More than 100 citizens assisted the Forest Department with the annual wildlife census at Sanjay Gandhi National Park under the full moon’s light on Buddha Purnima
Over 100 citizens camped out through the night at Sanjay Gandhi National Park (SGNP) on Buddha Purnima on Monday, to assist the Forest Department with the annual waterhole census. While only a few volunteers were able to spot leopards, many counted themselves lucky for sighting other wildlife such as Spotted deer, Sambar deer and wild boar.
Officials at the national park are thrilled with the response, pointing out that participation from volunteers has continued to increase every year. This year, there were more than 100 volunteers, up from 80-odd participants last year. Tejas Thackeray, son of Shiv Sena chief Udhav Thackeray, was also seen taking part in the census in the core forest in the Tulsi Range.
Two forest officials and two volunteers were posted at each of the machans from 4 pm on Monday to 5 am last morning to count animals as they visited watering holes to quench their thirst. Pics/Darshan Ambre
“Every year there is an increase in the number of people coming forward for the census which is a very good sign for the forest as well as wildlife. There were only a few lucky people who were able to spot a leopard, but SGNP forest has its own unique beauty and many people who participated in the census for the first time were completely mesmerised with the beauty of the forest,” said Assistant Conservator of Forests (ACF) Santosh Saste.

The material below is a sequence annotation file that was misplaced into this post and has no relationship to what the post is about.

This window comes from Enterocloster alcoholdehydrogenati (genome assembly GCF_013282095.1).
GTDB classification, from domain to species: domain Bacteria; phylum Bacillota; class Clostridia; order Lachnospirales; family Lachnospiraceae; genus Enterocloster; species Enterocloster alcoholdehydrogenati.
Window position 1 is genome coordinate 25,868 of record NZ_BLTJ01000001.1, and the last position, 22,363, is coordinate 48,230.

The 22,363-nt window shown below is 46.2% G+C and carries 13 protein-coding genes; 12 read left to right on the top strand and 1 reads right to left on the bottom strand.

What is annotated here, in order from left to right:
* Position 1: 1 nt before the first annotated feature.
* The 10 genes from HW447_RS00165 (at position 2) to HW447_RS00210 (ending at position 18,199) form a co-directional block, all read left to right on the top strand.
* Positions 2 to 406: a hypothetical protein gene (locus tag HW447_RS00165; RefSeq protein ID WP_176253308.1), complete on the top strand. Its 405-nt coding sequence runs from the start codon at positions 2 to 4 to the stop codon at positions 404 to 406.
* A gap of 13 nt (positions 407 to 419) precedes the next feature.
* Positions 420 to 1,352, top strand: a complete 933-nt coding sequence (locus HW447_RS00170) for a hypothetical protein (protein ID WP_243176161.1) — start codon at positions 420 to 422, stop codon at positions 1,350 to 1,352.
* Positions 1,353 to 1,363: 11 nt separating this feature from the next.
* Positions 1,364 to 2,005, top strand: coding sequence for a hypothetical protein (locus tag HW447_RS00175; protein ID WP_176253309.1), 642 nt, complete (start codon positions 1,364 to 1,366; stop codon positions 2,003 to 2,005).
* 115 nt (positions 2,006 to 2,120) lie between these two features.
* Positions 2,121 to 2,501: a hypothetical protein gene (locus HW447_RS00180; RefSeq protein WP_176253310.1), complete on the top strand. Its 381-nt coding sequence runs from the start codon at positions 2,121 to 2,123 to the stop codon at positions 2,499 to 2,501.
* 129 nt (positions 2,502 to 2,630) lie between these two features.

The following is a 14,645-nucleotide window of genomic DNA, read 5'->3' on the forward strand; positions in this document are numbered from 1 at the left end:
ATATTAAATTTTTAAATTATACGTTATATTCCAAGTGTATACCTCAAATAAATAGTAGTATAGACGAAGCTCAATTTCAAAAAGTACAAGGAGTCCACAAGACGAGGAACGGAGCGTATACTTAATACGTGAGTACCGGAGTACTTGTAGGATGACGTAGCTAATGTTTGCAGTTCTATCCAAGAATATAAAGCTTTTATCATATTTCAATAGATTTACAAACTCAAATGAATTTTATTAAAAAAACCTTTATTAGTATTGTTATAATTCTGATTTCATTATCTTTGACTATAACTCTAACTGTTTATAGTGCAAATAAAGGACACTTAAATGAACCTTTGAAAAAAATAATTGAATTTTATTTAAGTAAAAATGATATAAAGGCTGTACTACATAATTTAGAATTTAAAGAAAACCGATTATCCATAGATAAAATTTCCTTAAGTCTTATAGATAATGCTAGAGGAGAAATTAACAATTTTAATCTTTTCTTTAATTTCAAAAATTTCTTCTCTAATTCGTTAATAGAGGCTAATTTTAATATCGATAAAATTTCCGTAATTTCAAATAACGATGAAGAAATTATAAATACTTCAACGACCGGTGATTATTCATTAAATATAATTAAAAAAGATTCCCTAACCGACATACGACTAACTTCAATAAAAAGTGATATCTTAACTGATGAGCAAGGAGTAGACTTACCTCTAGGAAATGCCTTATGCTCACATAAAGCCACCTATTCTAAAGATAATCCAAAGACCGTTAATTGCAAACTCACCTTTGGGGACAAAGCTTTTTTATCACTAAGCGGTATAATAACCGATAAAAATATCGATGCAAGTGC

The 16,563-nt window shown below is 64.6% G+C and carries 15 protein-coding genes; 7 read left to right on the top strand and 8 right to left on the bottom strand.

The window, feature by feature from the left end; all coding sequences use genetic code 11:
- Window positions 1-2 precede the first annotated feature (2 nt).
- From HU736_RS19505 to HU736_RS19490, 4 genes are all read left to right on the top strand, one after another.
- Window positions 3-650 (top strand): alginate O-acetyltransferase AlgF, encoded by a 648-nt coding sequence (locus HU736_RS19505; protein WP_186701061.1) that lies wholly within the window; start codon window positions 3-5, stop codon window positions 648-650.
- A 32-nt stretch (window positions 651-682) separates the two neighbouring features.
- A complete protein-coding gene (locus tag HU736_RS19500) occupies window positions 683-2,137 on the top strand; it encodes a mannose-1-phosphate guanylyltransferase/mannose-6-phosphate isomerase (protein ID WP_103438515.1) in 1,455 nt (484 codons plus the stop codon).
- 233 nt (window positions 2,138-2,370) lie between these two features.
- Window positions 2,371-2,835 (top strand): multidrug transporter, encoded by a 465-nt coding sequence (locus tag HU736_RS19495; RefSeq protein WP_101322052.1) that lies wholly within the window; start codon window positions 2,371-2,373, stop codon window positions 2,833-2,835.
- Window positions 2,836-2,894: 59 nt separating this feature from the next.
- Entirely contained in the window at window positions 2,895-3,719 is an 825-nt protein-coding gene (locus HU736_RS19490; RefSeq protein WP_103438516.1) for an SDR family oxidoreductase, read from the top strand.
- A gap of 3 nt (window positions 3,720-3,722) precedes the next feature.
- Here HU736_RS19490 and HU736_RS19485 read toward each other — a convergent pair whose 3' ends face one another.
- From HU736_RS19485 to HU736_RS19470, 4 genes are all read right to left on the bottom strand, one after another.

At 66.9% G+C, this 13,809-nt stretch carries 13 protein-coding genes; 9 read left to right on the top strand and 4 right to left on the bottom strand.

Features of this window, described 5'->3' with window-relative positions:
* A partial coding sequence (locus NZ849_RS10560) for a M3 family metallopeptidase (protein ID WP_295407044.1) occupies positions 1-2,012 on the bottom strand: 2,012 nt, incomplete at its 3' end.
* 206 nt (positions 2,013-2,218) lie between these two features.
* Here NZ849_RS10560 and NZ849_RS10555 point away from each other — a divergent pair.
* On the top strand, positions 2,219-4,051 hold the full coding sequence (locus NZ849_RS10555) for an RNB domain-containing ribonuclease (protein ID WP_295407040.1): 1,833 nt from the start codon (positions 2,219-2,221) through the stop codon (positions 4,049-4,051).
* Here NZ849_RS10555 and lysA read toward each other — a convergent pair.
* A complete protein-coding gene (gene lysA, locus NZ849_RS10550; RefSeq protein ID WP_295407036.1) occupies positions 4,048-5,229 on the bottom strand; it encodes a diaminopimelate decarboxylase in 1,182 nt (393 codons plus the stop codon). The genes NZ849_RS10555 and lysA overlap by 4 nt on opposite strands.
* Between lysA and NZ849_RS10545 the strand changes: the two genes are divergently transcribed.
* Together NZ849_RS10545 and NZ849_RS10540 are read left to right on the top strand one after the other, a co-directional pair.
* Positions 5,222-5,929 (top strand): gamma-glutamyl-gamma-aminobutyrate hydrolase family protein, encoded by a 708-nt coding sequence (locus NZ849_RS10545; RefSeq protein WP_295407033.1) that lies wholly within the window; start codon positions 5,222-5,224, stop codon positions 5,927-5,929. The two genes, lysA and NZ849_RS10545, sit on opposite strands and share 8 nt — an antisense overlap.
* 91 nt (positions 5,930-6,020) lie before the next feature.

Spotted deer were sighted a few meters away from a waterhole situated on the Shilonda natural trail. Pic/Prashant Waydande
Waterhole census is a widely used method to get a rough idea of the animal population in an area. At SGNP, the count is carried out every year on the night of Buddha Purnima, when the full moon’s light is at its brightest. Volunteers were posted at machans near each of the park’s watering holes from 4 pm on Monday to 5 am last morning.
Wildlife lover and photographer Darshan Ambre, who has been volunteering for the census since the last four years, was posted at a machan in the core Tulsi range this year. “The experience of sitting on the machan in the forest and listening to the alarm calls of the Sambar deer is unforgettable.
I was not lucky enough to see a leopard, the top predator of SGNP, but my experience cannot be expressed in words,” said Ambre, who spotted Sambar deer and Chital during the night, as well several species of birds in the morning. “The SGNP forest is unique in itself for its biodiversity.
Many people who stay in Mumbai are not aware about this hidden treasure and participation in the waterhole census is the best way to witness the wonderful wildlife this forest has,” said another volunteer, Bharat Sardar.
>> There are 51 watering holes in the national park and a machan was set up near each of these
>> Each machan had two forest officials and two volunteers to count animals as they went to quench their thirst
>> The teams recorded their sightings in a form submitted to park authorities, who will compile final figures by next week
>> Some of the species spotted were leopards, Spotted deer, Sambar deer, wild boar, and the Small Indian civet